6th Urban Space and Social Life: Theory and Practice would like to invite you, your colleagues and students to submit papers and spatial design to our conference. The theme focuses on Projects in Cities and Identities. The 4C5M Studio’s 6th Urban Space and Social Life conference invites papers and spatial design that explore the relationship […]

  • Call for papers: special issue of Articulo – Journal of Urban Research, on “Inconspicuous Globalization”

    This issue aims to shed light on the less visible places where complex economic, social and spatial dynamics are entangled.

  • Vacancy: Professorship in Urban Studies at ACC

    The University of Basel (Unibas) and the University of Cape Town (UCT) are jointly establishing a Professorship in Urban Studies which will be based in the African Centre for Cities (ACC) at UCT.

  • Call for Papers: Contesting the Streets II: Vending and Public Space in Global Cities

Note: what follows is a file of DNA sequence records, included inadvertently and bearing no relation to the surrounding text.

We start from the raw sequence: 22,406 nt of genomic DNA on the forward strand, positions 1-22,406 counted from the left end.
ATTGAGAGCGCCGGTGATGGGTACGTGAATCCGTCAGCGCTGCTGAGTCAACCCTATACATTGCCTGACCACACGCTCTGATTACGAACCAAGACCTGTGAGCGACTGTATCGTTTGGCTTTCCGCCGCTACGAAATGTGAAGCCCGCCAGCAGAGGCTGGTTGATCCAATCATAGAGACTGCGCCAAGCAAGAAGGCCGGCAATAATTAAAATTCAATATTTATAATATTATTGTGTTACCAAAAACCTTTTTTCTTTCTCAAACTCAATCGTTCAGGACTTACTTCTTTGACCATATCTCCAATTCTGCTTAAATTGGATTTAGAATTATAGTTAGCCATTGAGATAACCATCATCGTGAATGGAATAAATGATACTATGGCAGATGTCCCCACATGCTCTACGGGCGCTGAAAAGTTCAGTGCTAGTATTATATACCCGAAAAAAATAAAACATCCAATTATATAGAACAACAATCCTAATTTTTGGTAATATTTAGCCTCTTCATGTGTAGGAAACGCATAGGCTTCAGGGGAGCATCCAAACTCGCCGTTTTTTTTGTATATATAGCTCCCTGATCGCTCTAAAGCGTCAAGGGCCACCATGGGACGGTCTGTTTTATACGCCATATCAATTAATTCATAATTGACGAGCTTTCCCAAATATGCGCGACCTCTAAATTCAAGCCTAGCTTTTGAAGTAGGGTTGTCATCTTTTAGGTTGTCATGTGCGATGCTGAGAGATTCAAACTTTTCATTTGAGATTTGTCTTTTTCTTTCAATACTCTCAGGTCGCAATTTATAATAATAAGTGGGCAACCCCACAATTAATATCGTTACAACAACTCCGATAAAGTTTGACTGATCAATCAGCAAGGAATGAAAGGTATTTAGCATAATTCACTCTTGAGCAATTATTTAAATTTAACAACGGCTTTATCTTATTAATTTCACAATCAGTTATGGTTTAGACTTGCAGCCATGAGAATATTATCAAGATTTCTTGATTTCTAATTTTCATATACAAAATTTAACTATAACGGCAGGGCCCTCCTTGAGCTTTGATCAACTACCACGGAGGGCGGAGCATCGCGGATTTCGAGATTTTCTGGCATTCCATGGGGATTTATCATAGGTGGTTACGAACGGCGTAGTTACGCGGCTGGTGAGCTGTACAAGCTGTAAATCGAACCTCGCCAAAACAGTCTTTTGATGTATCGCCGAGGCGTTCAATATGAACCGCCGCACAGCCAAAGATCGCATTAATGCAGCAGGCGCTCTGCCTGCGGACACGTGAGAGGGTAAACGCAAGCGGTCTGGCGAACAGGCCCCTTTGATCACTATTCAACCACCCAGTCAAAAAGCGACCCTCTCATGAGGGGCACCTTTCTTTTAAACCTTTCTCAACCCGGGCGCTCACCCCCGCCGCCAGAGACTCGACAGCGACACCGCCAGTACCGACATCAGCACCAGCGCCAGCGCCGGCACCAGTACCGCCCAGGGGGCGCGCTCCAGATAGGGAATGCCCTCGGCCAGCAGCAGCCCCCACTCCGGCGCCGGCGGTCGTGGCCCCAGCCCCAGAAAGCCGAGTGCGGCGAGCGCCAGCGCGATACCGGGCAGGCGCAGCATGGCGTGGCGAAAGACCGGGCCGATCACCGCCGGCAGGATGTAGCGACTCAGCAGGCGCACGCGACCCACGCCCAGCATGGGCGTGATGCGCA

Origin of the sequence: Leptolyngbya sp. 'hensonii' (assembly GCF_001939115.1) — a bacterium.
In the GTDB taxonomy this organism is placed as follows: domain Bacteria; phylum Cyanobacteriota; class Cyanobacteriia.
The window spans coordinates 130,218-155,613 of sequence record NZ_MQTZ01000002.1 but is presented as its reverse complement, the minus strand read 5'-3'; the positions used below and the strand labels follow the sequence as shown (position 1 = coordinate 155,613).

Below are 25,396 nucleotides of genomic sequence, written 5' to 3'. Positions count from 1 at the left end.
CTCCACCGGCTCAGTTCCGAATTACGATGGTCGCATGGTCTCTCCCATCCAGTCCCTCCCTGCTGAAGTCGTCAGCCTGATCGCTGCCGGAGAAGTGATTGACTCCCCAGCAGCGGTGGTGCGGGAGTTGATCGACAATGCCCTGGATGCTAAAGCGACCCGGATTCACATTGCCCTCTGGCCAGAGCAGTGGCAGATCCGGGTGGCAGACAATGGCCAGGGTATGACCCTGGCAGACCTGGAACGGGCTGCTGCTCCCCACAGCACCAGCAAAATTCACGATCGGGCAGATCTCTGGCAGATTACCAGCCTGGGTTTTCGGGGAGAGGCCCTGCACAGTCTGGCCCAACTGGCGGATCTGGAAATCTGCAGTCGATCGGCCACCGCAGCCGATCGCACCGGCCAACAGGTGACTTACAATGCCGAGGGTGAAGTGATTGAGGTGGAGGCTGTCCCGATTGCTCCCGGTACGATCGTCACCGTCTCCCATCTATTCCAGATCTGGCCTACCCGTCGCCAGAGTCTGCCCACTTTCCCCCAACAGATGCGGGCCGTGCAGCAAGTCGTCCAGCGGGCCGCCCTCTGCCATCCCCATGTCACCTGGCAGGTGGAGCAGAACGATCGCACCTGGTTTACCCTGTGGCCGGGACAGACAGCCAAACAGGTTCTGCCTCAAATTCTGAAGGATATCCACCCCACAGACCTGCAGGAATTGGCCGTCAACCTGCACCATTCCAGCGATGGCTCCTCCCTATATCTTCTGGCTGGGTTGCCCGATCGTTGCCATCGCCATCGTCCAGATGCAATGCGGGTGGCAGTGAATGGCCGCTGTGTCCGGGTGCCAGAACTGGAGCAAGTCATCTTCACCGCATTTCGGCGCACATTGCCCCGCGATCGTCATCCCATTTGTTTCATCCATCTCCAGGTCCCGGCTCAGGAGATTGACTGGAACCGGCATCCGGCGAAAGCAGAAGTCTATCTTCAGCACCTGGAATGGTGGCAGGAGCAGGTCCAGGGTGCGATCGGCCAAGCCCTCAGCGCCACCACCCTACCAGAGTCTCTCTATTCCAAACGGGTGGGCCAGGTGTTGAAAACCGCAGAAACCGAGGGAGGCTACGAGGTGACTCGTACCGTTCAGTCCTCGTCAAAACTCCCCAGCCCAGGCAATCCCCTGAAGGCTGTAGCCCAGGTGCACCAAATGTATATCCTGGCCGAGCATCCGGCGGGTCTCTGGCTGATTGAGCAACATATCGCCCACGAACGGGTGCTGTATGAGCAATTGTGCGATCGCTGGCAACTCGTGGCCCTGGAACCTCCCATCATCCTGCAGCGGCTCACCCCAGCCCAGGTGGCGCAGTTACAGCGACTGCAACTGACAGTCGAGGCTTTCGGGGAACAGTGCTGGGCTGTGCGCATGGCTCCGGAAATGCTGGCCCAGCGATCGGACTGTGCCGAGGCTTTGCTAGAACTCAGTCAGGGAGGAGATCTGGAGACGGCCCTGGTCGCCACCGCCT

In large cities around the world, the most contested public space is the streets and accompanying sidewalks. As a result of historic migration and immigration to urban centers, the spatial projects vying for this space have multiplied. In particular, the growth of street vending causes us to reconsider some of the fundamental concepts that we have used to understand the city. Vending can be seen as a private taking of public space. It can contribute to civic vitality as well as be an impediment to traffic flow. Vendors are often micro-entrepreneurs who cannot access the private real estate market as spaces for livelihood. The issues about the legitimate use of public space, the right to the city, and local ordinance enforcement/dereliction are often complicated by class conflict as well as the street vendors’ diverse ethnic and racial backgrounds, and their migrant/immigrant status. As a result, recent street vendors’ challenges and protests have been important catalysts with far-reaching political implications about the future of our urban societies.